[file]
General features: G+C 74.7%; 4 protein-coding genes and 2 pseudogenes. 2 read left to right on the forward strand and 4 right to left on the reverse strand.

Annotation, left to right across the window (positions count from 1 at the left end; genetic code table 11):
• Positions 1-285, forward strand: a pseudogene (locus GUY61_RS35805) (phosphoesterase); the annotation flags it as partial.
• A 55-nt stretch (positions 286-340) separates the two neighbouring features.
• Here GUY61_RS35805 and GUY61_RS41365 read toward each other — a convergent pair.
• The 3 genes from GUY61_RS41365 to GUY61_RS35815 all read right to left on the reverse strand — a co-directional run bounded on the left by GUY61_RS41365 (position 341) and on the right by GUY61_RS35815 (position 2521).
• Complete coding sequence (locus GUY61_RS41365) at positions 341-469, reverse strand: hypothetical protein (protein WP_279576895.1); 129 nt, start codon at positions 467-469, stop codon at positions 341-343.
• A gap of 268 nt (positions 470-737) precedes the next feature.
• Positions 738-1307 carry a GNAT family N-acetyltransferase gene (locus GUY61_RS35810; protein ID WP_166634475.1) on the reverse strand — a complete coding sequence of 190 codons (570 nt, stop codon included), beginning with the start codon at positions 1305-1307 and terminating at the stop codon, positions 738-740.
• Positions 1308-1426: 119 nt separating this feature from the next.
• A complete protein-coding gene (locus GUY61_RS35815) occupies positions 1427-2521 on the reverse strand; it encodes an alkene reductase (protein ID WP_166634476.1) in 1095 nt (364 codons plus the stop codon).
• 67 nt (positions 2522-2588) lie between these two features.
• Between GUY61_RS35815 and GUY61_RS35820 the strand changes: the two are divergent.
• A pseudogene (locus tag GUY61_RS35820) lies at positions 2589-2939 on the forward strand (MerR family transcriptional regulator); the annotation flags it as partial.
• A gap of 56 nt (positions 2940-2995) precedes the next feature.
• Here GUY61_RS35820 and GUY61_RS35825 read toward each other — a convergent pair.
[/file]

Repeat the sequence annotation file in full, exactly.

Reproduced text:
General features: G+C 74.7%; 4 protein-coding genes and 2 pseudogenes. 2 read left to right on the forward strand and 4 right to left on the reverse strand.

Annotation, left to right across the window (positions count from 1 at the left end; genetic code table 11):
• Positions 1-285, forward strand: a pseudogene (locus GUY61_RS35805) (phosphoesterase); the annotation flags it as partial.
• A 55-nt stretch (positions 286-340) separates the two neighbouring features.
• Here GUY61_RS35805 and GUY61_RS41365 read toward each other — a convergent pair.
• The 3 genes from GUY61_RS41365 to GUY61_RS35815 all read right to left on the reverse strand — a co-directional run bounded on the left by GUY61_RS41365 (position 341) and on the right by GUY61_RS35815 (position 2521).
• Complete coding sequence (locus GUY61_RS41365) at positions 341-469, reverse strand: hypothetical protein (protein WP_279576895.1); 129 nt, start codon at positions 467-469, stop codon at positions 341-343.
• A gap of 268 nt (positions 470-737) precedes the next feature.
• Positions 738-1307 carry a GNAT family N-acetyltransferase gene (locus GUY61_RS35810; protein ID WP_166634475.1) on the reverse strand — a complete coding sequence of 190 codons (570 nt, stop codon included), beginning with the start codon at positions 1305-1307 and terminating at the stop codon, positions 738-740.
• Positions 1308-1426: 119 nt separating this feature from the next.
• A complete protein-coding gene (locus GUY61_RS35815) occupies positions 1427-2521 on the reverse strand; it encodes an alkene reductase (protein ID WP_166634476.1) in 1095 nt (364 codons plus the stop codon).
• 67 nt (positions 2522-2588) lie between these two features.
• Between GUY61_RS35815 and GUY61_RS35820 the strand changes: the two are divergent.
• A pseudogene (locus tag GUY61_RS35820) lies at positions 2589-2939 on the forward strand (MerR family transcriptional regulator); the annotation flags it as partial.
• A gap of 56 nt (positions 2940-2995) precedes the next feature.
• Here GUY61_RS35820 and GUY61_RS35825 read toward each other — a convergent pair.